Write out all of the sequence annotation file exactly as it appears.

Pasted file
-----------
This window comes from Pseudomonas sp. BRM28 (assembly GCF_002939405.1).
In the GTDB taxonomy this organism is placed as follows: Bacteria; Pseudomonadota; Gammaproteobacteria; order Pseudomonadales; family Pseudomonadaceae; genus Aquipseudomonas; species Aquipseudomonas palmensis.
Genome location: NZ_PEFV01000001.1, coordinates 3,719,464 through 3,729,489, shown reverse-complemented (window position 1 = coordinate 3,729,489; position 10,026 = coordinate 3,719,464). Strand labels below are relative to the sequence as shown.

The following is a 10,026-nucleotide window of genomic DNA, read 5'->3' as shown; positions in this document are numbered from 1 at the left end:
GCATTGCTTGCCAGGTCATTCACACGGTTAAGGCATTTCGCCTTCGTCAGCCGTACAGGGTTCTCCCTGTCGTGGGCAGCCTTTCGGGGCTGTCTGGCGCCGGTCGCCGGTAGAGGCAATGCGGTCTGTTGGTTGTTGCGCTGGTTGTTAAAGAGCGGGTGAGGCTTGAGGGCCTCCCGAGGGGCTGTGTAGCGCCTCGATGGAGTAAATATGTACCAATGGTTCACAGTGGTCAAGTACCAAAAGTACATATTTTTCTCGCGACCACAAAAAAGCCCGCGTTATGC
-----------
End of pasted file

This window comes from Pseudomonas sp. BRM28 (assembly GCF_002939405.1).
In the GTDB taxonomy this organism is placed as follows: Bacteria; Pseudomonadota; Gammaproteobacteria; order Pseudomonadales; family Pseudomonadaceae; genus Aquipseudomonas; species Aquipseudomonas palmensis.
Genome location: NZ_PEFV01000001.1, coordinates 3,719,464 through 3,729,489, shown reverse-complemented (window position 1 = coordinate 3,729,489; position 10,026 = coordinate 3,719,464). Strand labels below are relative to the sequence as shown.

The following is a 10,026-nucleotide window of genomic DNA, read 5'->3' as shown; positions in this document are numbered from 1 at the left end:
GCATTGCTTGCCAGGTCATTCACACGGTTAAGGCATTTCGCCTTCGTCAGCCGTACAGGGTTCTCCCTGTCGTGGGCAGCCTTTCGGGGCTGTCTGGCGCCGGTCGCCGGTAGAGGCAATGCGGTCTGTTGGTTGTTGCGCTGGTTGTTAAAGAGCGGGTGAGGCTTGAGGGCCTCCCGAGGGGCTGTGTAGCGCCTCGATGGAGTAAATATGTACCAATGGTTCACAGTGGTCAAGTACCAAAAGTACATATTTTTCTCGCGACCACAAAAAAGCCCGCGTTATGC